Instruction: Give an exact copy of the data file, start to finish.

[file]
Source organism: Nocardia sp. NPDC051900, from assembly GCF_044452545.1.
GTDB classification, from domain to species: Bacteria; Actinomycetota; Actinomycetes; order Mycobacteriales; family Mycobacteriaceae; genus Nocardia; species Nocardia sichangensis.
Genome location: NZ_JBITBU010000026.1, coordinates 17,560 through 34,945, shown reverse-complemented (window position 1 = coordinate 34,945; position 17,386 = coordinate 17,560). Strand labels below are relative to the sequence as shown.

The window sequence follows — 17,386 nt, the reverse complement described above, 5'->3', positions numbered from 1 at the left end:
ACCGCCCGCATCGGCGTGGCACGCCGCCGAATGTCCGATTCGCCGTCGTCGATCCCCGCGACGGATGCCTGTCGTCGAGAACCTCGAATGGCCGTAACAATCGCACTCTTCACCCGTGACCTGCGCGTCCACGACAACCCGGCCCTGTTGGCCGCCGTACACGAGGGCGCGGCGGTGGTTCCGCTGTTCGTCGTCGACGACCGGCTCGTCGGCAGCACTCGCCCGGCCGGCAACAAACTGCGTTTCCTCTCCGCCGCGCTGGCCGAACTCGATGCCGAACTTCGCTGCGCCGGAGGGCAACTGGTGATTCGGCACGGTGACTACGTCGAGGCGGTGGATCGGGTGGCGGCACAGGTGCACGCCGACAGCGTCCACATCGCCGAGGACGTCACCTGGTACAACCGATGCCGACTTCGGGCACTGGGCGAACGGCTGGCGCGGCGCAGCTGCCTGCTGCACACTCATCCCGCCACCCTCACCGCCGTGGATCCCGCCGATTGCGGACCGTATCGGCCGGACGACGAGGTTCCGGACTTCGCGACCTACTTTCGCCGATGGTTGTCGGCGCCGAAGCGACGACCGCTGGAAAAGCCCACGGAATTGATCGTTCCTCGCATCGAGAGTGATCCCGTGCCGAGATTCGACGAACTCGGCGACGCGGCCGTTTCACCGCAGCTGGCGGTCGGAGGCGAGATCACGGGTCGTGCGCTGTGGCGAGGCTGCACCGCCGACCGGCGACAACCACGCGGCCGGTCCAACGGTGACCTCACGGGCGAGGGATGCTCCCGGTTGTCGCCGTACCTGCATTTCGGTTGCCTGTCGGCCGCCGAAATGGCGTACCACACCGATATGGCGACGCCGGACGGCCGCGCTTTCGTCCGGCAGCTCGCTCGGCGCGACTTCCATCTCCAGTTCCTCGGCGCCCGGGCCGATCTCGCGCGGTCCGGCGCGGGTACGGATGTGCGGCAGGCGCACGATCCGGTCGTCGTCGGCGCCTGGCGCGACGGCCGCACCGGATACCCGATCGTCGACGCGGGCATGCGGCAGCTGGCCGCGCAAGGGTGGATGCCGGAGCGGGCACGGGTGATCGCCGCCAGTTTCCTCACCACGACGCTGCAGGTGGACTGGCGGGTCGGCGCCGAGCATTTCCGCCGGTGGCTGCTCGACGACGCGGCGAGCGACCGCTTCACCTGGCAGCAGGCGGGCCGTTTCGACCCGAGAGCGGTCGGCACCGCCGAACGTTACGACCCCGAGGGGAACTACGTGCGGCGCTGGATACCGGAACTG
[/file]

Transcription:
Source organism: Nocardia sp. NPDC051900, from assembly GCF_044452545.1.
GTDB classification, from domain to species: Bacteria; Actinomycetota; Actinomycetes; order Mycobacteriales; family Mycobacteriaceae; genus Nocardia; species Nocardia sichangensis.
Genome location: NZ_JBITBU010000026.1, coordinates 17,560 through 34,945, shown reverse-complemented (window position 1 = coordinate 34,945; position 17,386 = coordinate 17,560). Strand labels below are relative to the sequence as shown.

The window sequence follows — 17,386 nt, the reverse complement described above, 5'->3', positions numbered from 1 at the left end:
ACCGCCCGCATCGGCGTGGCACGCCGCCGAATGTCCGATTCGCCGTCGTCGATCCCCGCGACGGATGCCTGTCGTCGAGAACCTCGAATGGCCGTAACAATCGCACTCTTCACCCGTGACCTGCGCGTCCACGACAACCCGGCCCTGTTGGCCGCCGTACACGAGGGCGCGGCGGTGGTTCCGCTGTTCGTCGTCGACGACCGGCTCGTCGGCAGCACTCGCCCGGCCGGCAACAAACTGCGTTTCCTCTCCGCCGCGCTGGCCGAACTCGATGCCGAACTTCGCTGCGCCGGAGGGCAACTGGTGATTCGGCACGGTGACTACGTCGAGGCGGTGGATCGGGTGGCGGCACAGGTGCACGCCGACAGCGTCCACATCGCCGAGGACGTCACCTGGTACAACCGATGCCGACTTCGGGCACTGGGCGAACGGCTGGCGCGGCGCAGCTGCCTGCTGCACACTCATCCCGCCACCCTCACCGCCGTGGATCCCGCCGATTGCGGACCGTATCGGCCGGACGACGAGGTTCCGGACTTCGCGACCTACTTTCGCCGATGGTTGTCGGCGCCGAAGCGACGACCGCTGGAAAAGCCCACGGAATTGATCGTTCCTCGCATCGAGAGTGATCCCGTGCCGAGATTCGACGAACTCGGCGACGCGGCCGTTTCACCGCAGCTGGCGGTCGGAGGCGAGATCACGGGTCGTGCGCTGTGGCGAGGCTGCACCGCCGACCGGCGACAACCACGCGGCCGGTCCAACGGTGACCTCACGGGCGAGGGATGCTCCCGGTTGTCGCCGTACCTGCATTTCGGTTGCCTGTCGGCCGCCGAAATGGCGTACCACACCGATATGGCGACGCCGGACGGCCGCGCTTTCGTCCGGCAGCTCGCTCGGCGCGACTTCCATCTCCAGTTCCTCGGCGCCCGGGCCGATCTCGCGCGGTCCGGCGCGGGTACGGATGTGCGGCAGGCGCACGATCCGGTCGTCGTCGGCGCCTGGCGCGACGGCCGCACCGGATACCCGATCGTCGACGCGGGCATGCGGCAGCTGGCCGCGCAAGGGTGGATGCCGGAGCGGGCACGGGTGATCGCCGCCAGTTTCCTCACCACGACGCTGCAGGTGGACTGGCGGGTCGGCGCCGAGCATTTCCGCCGGTGGCTGCTCGACGACGCGGCGAGCGACCGCTTCACCTGGCAGCAGGCGGGCCGTTTCGACCCGAGAGCGGTCGGCACCGCCGAACGTTACGACCCCGAGGGGAACTACGTGCGGCGCTGGATACCGGAACTG